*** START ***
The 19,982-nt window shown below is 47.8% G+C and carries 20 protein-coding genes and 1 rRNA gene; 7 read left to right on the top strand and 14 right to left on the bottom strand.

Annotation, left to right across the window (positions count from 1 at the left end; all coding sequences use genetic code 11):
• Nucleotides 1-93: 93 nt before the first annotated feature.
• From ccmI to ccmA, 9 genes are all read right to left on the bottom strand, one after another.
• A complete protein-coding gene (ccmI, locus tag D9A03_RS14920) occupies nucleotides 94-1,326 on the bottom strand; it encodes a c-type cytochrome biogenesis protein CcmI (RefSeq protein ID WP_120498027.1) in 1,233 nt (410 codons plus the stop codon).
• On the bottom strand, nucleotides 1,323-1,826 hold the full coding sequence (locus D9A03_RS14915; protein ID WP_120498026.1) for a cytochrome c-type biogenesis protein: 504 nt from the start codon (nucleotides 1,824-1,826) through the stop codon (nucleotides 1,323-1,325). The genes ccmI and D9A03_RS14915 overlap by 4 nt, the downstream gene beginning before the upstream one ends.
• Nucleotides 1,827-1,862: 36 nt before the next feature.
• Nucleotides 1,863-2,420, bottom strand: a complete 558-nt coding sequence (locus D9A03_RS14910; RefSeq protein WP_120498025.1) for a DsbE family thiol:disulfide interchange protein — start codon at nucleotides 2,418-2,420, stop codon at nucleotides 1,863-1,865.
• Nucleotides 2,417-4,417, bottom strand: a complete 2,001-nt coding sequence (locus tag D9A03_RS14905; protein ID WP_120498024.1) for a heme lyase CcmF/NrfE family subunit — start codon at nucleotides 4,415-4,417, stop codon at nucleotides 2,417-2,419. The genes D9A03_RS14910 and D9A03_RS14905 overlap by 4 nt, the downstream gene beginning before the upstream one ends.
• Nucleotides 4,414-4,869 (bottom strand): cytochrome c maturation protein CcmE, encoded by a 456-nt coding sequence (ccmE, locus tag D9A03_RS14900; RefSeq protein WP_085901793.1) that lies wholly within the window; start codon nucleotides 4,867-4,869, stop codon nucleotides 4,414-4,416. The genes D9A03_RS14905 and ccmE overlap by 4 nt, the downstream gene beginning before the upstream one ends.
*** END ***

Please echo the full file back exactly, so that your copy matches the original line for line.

The 19,982-nt window shown below is 47.8% G+C and carries 20 protein-coding genes and 1 rRNA gene; 7 read left to right on the top strand and 14 right to left on the bottom strand.

Annotation, left to right across the window (positions count from 1 at the left end; all coding sequences use genetic code 11):
• Nucleotides 1-93: 93 nt before the first annotated feature.
• From ccmI to ccmA, 9 genes are all read right to left on the bottom strand, one after another.
• A complete protein-coding gene (ccmI, locus tag D9A03_RS14920) occupies nucleotides 94-1,326 on the bottom strand; it encodes a c-type cytochrome biogenesis protein CcmI (RefSeq protein ID WP_120498027.1) in 1,233 nt (410 codons plus the stop codon).
• On the bottom strand, nucleotides 1,323-1,826 hold the full coding sequence (locus D9A03_RS14915; protein ID WP_120498026.1) for a cytochrome c-type biogenesis protein: 504 nt from the start codon (nucleotides 1,824-1,826) through the stop codon (nucleotides 1,323-1,325). The genes ccmI and D9A03_RS14915 overlap by 4 nt, the downstream gene beginning before the upstream one ends.
• Nucleotides 1,827-1,862: 36 nt before the next feature.
• Nucleotides 1,863-2,420, bottom strand: a complete 558-nt coding sequence (locus D9A03_RS14910; RefSeq protein WP_120498025.1) for a DsbE family thiol:disulfide interchange protein — start codon at nucleotides 2,418-2,420, stop codon at nucleotides 1,863-1,865.
• Nucleotides 2,417-4,417, bottom strand: a complete 2,001-nt coding sequence (locus tag D9A03_RS14905; protein ID WP_120498024.1) for a heme lyase CcmF/NrfE family subunit — start codon at nucleotides 4,415-4,417, stop codon at nucleotides 2,417-2,419. The genes D9A03_RS14910 and D9A03_RS14905 overlap by 4 nt, the downstream gene beginning before the upstream one ends.
• Nucleotides 4,414-4,869 (bottom strand): cytochrome c maturation protein CcmE, encoded by a 456-nt coding sequence (ccmE, locus tag D9A03_RS14900; RefSeq protein WP_085901793.1) that lies wholly within the window; start codon nucleotides 4,867-4,869, stop codon nucleotides 4,414-4,416. The genes D9A03_RS14905 and ccmE overlap by 4 nt, the downstream gene beginning before the upstream one ends.